10 Best Canister Vacuums | December 2016
- strong twelve amp motor
- blower port to clear leaves
- loud and messy to stow
|Rating||4.2 / 5.0|
- easily replaceable extension cord
- large capacity canister
- not suitable for tall carpet
|Rating||4.2 / 5.0|
- retractable extension cord
- easy access to attachments
- does not remove pet hair well
|Rating||3.8 / 5.0|
- hepa filter does not require a bag
- lightweight and quiet
- more expensive than most
|Rating||3.7 / 5.0|
- sealed hepa filter
- adjustable power setting
- attachments stored in separate bag
|Rating||3.9 / 5.0|
- shoulder strap frees up hands
- detailing attachments for every job
- perfect for cleaning stairs
|Rating||4.0 / 5.0|
- store it horizontally or vertically
- tools attach neatly to the handle
- washable hepa filter
|Rating||4.0 / 5.0|
- handle controlled brush bar
- stiff bristles remove deep dirt
- folds down for compact storage
|Rating||5.0 / 5.0|
- well-designed attachments
- variable suction control
- reaches into narrow areas
|Rating||4.5 / 5.0|
- smooth one-touch cable retraction
- over 30 foot range from power outlet
- easy to replace bags and filters
|Rating||4.7 / 5.0|
The Importance Of Being A Fan Of Suction
A vacuum cleaner needs suction like a a pitcher needs a good fastball.
That suction is created in a pretty fascinating way. Generally, a vacuum is like a high-powered fan designed to do a less than ideal job at blowing air.
Sure, there's some outflow of air. You can feel that if you put your hand up against any vacuum cleaner's exhaust port. That's where that burning animal smell comes from if you have pets that shed and you neglect to clean your vacuum's filter.
The other side of the fan is what's of interest to us in a vacuum, the side through which air is drawn. This draw, this suction, creates the action of your vacuum.
From there, it's all bells and whistles: bags and bins, retractable cords, extendable arms and hoses for reaching that suction action into the deepest, darkest crevices of your home.
That suction power is measured in something called air watts, which is the result of a simple little formula.
Take the amount of air that a vacuum cleaner can move through a two inch opening and measure it in cubic feet per minute (CFM). That's your air flow.
Then, see you how many inches of water said vacuum can pull up vertically through the same two inch hose. That's your vacuum measurement, or water lift.
Multiply those together, and divide it by 8.5 and I'll bet I can guess the number you were thinking of! Oh, I mean, then you get your air watts.
If, for example, you have a vacuum cleaner with an air flow of 55 CFM and a water lift of 10 inches, then it's 55 x 10 / 8.5 = 64.7 air watts.
Why 8.5? Come on, I'm a writer, not a physicist!
Clean Your Kids To Sleep
I was one of those kids who slept better with a constant noise in the background. Movement helped, too.
I ride a motorcycle now because driving a car is too reminiscent of the car rides my mom used for putting me to sleep as a baby.
Seriously, stick me in a car or an airplane, on a boat or a pool float, and I'll be asleep in minutes. Not too safe for driving, but it's great for insomnia.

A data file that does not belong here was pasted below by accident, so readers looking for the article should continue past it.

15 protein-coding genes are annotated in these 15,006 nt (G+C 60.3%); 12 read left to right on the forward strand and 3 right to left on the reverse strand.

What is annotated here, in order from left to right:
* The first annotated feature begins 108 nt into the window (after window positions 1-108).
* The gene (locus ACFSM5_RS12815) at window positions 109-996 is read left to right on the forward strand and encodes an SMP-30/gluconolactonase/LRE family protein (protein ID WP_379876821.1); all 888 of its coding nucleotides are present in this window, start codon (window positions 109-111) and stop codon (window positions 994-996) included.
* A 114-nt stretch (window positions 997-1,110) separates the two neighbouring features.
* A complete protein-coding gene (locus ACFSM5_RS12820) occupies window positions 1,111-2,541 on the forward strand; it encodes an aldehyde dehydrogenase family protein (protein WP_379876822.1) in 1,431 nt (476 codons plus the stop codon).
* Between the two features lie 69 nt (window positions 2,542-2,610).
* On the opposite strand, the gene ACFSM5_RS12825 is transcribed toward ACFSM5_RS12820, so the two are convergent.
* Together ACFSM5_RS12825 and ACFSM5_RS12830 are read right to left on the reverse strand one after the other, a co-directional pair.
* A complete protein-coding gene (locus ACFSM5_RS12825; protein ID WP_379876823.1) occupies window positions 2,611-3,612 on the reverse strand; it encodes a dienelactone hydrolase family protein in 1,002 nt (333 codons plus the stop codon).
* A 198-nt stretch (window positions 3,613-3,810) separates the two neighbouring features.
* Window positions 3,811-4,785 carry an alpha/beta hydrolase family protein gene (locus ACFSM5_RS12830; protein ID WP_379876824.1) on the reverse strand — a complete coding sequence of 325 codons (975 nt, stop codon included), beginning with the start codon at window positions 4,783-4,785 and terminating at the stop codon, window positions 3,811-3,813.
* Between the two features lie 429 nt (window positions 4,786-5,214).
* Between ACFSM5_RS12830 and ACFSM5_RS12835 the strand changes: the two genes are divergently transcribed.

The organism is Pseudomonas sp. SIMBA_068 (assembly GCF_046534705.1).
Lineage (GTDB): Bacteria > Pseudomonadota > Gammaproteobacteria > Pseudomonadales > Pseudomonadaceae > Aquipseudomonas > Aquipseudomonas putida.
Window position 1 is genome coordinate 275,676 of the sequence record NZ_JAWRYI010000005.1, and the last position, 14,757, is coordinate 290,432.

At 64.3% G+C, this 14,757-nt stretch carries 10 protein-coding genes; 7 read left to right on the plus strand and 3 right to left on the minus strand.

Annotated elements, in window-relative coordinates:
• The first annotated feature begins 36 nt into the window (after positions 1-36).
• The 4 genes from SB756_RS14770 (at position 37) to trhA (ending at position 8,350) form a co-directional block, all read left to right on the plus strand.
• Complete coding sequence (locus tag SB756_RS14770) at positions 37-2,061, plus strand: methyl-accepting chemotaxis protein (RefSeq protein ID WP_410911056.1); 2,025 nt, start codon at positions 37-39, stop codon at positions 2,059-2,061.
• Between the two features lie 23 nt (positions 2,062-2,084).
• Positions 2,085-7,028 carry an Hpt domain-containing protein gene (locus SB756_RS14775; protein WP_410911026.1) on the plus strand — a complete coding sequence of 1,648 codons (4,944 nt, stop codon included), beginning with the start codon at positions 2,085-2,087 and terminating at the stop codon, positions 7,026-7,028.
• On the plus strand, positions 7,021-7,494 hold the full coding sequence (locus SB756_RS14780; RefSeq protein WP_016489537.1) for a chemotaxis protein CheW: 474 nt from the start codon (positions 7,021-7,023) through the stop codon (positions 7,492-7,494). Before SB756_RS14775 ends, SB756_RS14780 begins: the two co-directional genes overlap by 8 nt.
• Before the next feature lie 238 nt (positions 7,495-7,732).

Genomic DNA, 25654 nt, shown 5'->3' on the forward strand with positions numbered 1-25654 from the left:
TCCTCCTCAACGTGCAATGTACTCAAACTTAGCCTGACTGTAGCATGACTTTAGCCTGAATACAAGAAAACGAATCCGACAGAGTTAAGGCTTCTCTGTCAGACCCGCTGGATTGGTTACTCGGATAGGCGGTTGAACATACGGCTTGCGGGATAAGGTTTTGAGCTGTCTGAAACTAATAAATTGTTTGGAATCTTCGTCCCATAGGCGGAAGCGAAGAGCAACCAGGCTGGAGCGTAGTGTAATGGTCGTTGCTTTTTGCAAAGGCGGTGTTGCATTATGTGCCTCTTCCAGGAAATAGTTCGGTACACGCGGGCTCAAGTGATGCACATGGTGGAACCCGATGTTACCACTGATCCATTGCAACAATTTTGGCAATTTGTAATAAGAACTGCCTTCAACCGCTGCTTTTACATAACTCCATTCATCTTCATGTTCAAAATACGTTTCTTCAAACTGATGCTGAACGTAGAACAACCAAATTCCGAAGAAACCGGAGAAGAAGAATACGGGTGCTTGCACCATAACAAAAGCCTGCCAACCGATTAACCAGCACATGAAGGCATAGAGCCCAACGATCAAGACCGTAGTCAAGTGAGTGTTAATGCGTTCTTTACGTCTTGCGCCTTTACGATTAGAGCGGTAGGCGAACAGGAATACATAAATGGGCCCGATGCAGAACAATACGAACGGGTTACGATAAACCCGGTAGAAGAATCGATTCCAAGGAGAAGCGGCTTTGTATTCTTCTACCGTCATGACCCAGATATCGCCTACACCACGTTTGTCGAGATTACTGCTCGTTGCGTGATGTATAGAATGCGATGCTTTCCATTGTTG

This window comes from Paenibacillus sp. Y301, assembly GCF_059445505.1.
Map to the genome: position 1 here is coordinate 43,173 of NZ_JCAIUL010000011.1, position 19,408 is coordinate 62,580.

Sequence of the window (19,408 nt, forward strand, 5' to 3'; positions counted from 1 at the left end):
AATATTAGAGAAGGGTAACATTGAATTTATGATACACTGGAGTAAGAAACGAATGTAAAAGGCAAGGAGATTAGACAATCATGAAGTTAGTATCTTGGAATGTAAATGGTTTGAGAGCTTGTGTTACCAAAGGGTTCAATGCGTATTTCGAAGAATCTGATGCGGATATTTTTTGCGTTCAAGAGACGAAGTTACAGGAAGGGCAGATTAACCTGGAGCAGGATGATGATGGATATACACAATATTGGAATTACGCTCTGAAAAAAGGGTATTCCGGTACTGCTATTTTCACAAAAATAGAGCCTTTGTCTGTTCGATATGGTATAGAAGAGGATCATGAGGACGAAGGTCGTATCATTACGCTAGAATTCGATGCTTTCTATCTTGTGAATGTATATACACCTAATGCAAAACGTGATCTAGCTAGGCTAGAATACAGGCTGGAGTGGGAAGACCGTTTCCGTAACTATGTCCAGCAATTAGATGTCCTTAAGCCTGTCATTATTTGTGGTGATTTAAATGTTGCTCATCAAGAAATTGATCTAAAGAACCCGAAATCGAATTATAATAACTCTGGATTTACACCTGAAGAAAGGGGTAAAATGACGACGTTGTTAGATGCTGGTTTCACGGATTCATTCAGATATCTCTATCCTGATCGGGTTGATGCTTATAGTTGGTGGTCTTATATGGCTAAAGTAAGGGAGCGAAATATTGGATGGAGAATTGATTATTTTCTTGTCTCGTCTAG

When she couldn't load me into the car (either because she couldn't commit the time or because gas prices were on the rise), she would simply run the vacuum cleaner.
It didn't matter much if anything really needed to be cleaned; the sound put me down, and quickly.
She didn't need to worry too much about whether her vacuum was an upright or a canister, whither it had a retractable cord or a guidance system that could rival a sidewinder missile. All she really needed was for it to make some noise.
You might have a kid just like me in your home right now, but, by the percentages, anyway, you probably don't. And that's good for you; I was a terror.
Either way, you have so much more to choose from in your vacuum cleaner options than my mother did.
Honestly, first and foremost, I'd recommend that you ask yourself where you plan to store it. The size differences from one unit to the next aren't that immense here, but they might just be the thing that puts you over the edge toward one particular cleaner.
When you do get one into your home, turn it on and lay down. See if it puts you out.
How Do You Say, "Vacuum," In Pittsburgh?
I went to college outside of Pittsburgh, PA, and if you aren't familiar with the dialect of the region, you're a lucky one. Stay that way.
If you've experienced so-called Pittsburghese, you may have heard terms like 'gum band' used in lieu of 'rubber band,' or you may have even tasted a 'sammich' from Primanti Brothers.
You've also definitely heard vacuum cleaners referred to as 'sweepers,' a denotation that confounded me from the first.
Where is the sweeping action? It's just suction. If you looked up the respective definitions of the two words 'vacuum' and 'sweeper' you'd find no congruence.
Unfortunately, it turns out that the true deficiency here lies not within the dialect of Allegheny County, but rather with the etymological and historical research done by the writers of online dictionaries.
Before the advent of the electric vacuum cleaner, manual versions existed that created minor amounts of suction as their users moved them across the floor. They worked much the same way a manual lawnmower works.
And they were called 'carpet sweepers.'
So, the Pittsburghers aren't wrong, they're just more deeply in touch with the roots of our household appliances than the rest of us.